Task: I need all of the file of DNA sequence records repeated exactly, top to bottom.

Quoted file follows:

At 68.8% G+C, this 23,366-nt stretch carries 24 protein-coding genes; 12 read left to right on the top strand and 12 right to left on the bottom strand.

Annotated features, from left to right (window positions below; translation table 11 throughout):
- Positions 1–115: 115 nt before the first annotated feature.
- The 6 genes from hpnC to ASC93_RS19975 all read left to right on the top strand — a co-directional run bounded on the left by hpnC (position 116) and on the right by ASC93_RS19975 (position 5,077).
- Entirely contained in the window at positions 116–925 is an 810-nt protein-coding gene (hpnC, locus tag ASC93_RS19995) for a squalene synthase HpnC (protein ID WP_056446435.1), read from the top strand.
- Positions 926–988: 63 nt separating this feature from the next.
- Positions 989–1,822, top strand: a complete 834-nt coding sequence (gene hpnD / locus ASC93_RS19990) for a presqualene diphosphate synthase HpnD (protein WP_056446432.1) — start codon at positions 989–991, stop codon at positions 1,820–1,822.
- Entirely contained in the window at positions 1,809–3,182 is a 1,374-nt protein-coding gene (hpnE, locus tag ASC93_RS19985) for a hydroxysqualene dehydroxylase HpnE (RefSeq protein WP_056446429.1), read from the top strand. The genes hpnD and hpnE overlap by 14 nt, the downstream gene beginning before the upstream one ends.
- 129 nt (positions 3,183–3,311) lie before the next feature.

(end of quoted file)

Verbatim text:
At 68.8% G+C, this 23,366-nt stretch carries 24 protein-coding genes; 12 read left to right on the top strand and 12 right to left on the bottom strand.

Annotated features, from left to right (window positions below; translation table 11 throughout):
- Positions 1–115: 115 nt before the first annotated feature.
- The 6 genes from hpnC to ASC93_RS19975 all read left to right on the top strand — a co-directional run bounded on the left by hpnC (position 116) and on the right by ASC93_RS19975 (position 5,077).
- Entirely contained in the window at positions 116–925 is an 810-nt protein-coding gene (hpnC, locus tag ASC93_RS19995) for a squalene synthase HpnC (protein ID WP_056446435.1), read from the top strand.
- Positions 926–988: 63 nt separating this feature from the next.
- Positions 989–1,822, top strand: a complete 834-nt coding sequence (gene hpnD / locus ASC93_RS19990) for a presqualene diphosphate synthase HpnD (protein WP_056446432.1) — start codon at positions 989–991, stop codon at positions 1,820–1,822.
- Entirely contained in the window at positions 1,809–3,182 is a 1,374-nt protein-coding gene (hpnE, locus tag ASC93_RS19985) for a hydroxysqualene dehydroxylase HpnE (RefSeq protein WP_056446429.1), read from the top strand. The genes hpnD and hpnE overlap by 14 nt, the downstream gene beginning before the upstream one ends.
- 129 nt (positions 3,183–3,311) lie before the next feature.